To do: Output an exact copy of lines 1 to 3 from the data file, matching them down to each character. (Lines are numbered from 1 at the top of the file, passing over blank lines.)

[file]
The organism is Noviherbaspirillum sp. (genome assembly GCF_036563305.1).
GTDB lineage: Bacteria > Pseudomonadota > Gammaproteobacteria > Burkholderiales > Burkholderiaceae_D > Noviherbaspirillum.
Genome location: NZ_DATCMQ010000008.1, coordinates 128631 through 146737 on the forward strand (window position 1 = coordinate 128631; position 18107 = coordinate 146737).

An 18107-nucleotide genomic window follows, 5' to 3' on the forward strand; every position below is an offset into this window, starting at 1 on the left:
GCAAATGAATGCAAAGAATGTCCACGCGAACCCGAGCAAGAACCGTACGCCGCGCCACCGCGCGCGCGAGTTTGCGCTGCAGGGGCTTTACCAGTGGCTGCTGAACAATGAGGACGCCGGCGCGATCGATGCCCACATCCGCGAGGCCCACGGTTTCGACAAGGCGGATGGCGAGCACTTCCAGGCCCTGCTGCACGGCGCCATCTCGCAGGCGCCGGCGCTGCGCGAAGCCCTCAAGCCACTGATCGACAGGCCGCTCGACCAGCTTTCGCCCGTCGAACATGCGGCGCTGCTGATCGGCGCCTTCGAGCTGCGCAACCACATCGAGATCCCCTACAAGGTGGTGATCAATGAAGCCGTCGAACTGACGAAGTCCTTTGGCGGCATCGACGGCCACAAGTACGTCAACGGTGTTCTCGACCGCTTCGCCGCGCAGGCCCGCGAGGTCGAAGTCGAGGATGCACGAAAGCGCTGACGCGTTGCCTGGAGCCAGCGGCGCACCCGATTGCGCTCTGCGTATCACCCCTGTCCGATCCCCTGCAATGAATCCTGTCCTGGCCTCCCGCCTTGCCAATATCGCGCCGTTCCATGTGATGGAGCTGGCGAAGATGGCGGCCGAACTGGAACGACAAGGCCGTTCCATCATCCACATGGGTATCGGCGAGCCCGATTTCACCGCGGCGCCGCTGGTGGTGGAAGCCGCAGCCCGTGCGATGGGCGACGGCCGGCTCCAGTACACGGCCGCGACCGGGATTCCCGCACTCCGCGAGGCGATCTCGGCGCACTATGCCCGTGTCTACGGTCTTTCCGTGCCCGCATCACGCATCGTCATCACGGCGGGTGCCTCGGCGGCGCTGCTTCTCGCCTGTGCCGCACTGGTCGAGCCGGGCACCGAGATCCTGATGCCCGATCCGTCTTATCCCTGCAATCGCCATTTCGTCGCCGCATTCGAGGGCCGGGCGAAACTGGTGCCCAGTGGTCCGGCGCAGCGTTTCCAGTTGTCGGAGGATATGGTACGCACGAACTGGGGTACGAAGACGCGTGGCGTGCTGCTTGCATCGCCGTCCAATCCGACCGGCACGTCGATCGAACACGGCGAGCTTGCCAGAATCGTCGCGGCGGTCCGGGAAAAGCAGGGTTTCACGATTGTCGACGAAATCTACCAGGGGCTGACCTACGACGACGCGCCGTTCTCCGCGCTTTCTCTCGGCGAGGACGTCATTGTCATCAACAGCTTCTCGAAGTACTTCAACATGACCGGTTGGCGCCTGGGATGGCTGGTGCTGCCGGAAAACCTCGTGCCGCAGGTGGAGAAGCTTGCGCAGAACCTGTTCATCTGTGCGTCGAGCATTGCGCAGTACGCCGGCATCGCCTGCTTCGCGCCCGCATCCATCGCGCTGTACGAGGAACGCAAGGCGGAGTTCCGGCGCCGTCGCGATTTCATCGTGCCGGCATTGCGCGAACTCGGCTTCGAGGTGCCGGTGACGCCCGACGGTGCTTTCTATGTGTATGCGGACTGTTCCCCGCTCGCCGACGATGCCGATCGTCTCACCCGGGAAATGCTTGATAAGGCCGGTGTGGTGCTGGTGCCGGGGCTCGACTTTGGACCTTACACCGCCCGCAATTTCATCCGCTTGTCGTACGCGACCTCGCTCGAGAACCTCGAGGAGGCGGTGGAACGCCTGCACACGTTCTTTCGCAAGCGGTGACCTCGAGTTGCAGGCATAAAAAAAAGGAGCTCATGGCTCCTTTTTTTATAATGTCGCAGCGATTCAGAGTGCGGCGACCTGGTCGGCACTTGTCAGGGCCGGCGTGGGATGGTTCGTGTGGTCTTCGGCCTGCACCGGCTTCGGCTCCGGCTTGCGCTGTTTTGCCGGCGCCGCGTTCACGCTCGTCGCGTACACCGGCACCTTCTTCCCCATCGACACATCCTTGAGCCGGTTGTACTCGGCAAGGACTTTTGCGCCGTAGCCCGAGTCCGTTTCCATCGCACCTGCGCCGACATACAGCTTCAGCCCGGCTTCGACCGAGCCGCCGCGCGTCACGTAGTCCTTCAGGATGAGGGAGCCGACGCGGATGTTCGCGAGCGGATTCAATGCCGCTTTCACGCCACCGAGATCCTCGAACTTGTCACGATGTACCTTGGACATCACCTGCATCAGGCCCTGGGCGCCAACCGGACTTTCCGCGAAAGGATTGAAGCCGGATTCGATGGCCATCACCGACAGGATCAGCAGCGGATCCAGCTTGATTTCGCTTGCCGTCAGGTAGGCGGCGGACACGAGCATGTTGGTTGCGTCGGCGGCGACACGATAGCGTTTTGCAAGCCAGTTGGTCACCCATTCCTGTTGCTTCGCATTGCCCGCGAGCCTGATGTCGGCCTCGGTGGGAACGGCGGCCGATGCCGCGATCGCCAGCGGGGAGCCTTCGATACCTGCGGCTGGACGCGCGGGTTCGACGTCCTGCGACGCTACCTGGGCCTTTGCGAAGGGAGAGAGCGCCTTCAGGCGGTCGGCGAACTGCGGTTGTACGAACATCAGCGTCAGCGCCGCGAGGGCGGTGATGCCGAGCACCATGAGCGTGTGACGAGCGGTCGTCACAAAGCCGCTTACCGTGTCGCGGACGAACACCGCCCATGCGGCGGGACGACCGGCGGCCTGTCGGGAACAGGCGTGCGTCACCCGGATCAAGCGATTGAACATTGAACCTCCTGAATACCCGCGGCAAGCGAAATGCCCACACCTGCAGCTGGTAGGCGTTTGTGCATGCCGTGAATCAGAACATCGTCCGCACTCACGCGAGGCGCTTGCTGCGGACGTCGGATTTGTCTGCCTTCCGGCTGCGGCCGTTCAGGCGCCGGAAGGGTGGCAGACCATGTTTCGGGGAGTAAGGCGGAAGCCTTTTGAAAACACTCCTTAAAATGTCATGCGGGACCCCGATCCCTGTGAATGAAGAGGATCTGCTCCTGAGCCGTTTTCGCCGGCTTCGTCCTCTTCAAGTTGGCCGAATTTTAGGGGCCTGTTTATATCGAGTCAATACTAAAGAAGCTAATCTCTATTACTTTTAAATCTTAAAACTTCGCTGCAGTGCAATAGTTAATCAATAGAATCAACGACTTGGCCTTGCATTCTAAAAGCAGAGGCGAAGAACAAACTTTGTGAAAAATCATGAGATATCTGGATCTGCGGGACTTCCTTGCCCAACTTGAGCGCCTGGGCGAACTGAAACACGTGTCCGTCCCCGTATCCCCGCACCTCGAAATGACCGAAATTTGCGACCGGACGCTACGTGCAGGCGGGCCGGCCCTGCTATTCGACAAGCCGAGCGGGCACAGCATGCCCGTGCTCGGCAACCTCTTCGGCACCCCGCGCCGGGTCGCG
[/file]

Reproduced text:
The organism is Noviherbaspirillum sp. (genome assembly GCF_036563305.1).
GTDB lineage: Bacteria > Pseudomonadota > Gammaproteobacteria > Burkholderiales > Burkholderiaceae_D > Noviherbaspirillum.
Genome location: NZ_DATCMQ010000008.1, coordinates 128631 through 146737 on the forward strand (window position 1 = coordinate 128631; position 18107 = coordinate 146737).